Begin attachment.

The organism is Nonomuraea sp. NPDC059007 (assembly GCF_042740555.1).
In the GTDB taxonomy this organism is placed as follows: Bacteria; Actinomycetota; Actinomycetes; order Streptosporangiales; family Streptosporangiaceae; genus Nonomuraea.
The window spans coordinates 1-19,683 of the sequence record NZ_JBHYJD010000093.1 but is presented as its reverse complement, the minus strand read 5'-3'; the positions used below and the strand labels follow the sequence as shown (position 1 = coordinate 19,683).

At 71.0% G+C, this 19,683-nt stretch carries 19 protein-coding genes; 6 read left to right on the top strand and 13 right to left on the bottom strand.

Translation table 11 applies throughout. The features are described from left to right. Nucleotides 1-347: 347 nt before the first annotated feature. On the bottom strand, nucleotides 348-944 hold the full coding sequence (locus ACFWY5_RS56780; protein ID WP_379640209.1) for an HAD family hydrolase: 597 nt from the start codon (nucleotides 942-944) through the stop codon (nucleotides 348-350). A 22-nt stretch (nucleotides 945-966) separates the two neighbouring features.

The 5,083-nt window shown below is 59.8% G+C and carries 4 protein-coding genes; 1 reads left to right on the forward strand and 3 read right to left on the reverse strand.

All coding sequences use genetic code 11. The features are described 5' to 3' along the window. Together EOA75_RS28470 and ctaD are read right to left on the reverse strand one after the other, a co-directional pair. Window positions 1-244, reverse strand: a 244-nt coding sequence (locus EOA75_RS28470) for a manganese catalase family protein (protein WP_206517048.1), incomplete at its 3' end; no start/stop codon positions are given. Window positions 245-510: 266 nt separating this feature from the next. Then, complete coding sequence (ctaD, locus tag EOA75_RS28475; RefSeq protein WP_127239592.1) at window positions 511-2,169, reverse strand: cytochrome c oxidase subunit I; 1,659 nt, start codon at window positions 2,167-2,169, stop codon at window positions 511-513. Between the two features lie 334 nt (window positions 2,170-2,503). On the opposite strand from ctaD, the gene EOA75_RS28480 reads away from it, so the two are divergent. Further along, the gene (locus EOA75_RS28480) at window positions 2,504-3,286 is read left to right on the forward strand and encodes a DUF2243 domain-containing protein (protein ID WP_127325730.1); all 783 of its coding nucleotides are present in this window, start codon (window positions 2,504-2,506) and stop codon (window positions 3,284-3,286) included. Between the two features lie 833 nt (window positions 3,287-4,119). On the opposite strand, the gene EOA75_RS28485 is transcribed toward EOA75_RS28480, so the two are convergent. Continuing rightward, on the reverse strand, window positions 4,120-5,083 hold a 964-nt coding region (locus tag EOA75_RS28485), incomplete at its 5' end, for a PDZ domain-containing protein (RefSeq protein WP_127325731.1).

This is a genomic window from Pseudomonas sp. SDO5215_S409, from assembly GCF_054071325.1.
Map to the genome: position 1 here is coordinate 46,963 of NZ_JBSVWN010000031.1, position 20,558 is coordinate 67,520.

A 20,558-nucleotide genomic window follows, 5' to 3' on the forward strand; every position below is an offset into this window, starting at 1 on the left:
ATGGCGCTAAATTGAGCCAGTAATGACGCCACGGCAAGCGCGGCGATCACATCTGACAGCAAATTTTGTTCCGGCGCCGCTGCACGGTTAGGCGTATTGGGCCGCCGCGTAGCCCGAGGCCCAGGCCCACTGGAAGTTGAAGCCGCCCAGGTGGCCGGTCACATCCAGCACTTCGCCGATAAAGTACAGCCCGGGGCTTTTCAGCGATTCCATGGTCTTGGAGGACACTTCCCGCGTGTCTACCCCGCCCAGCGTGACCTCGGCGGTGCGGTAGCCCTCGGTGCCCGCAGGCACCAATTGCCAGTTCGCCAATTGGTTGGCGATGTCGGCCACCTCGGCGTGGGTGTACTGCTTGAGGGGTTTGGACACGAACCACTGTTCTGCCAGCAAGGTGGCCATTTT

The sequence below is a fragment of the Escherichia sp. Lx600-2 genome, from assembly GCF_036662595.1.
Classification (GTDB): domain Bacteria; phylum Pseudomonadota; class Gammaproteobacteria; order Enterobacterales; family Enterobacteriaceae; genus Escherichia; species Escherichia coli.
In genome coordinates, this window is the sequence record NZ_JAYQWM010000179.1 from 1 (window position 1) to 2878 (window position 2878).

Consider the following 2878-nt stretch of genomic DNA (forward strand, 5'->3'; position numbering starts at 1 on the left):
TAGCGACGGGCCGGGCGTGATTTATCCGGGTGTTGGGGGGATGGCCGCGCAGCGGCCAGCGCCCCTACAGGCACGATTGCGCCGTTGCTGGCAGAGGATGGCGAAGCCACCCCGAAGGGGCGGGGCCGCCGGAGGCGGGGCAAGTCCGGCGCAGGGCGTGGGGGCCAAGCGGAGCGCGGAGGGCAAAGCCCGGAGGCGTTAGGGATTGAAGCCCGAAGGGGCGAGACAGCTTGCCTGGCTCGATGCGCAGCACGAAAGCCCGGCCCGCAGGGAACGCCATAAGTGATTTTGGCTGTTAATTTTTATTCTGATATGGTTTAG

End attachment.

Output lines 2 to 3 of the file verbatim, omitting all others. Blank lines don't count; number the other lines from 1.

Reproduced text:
In the GTDB taxonomy this organism is placed as follows: Bacteria; Actinomycetota; Actinomycetes; order Streptosporangiales; family Streptosporangiaceae; genus Nonomuraea.
The window spans coordinates 1-19,683 of the sequence record NZ_JBHYJD010000093.1 but is presented as its reverse complement, the minus strand read 5'-3'; the positions used below and the strand labels follow the sequence as shown (position 1 = coordinate 19,683).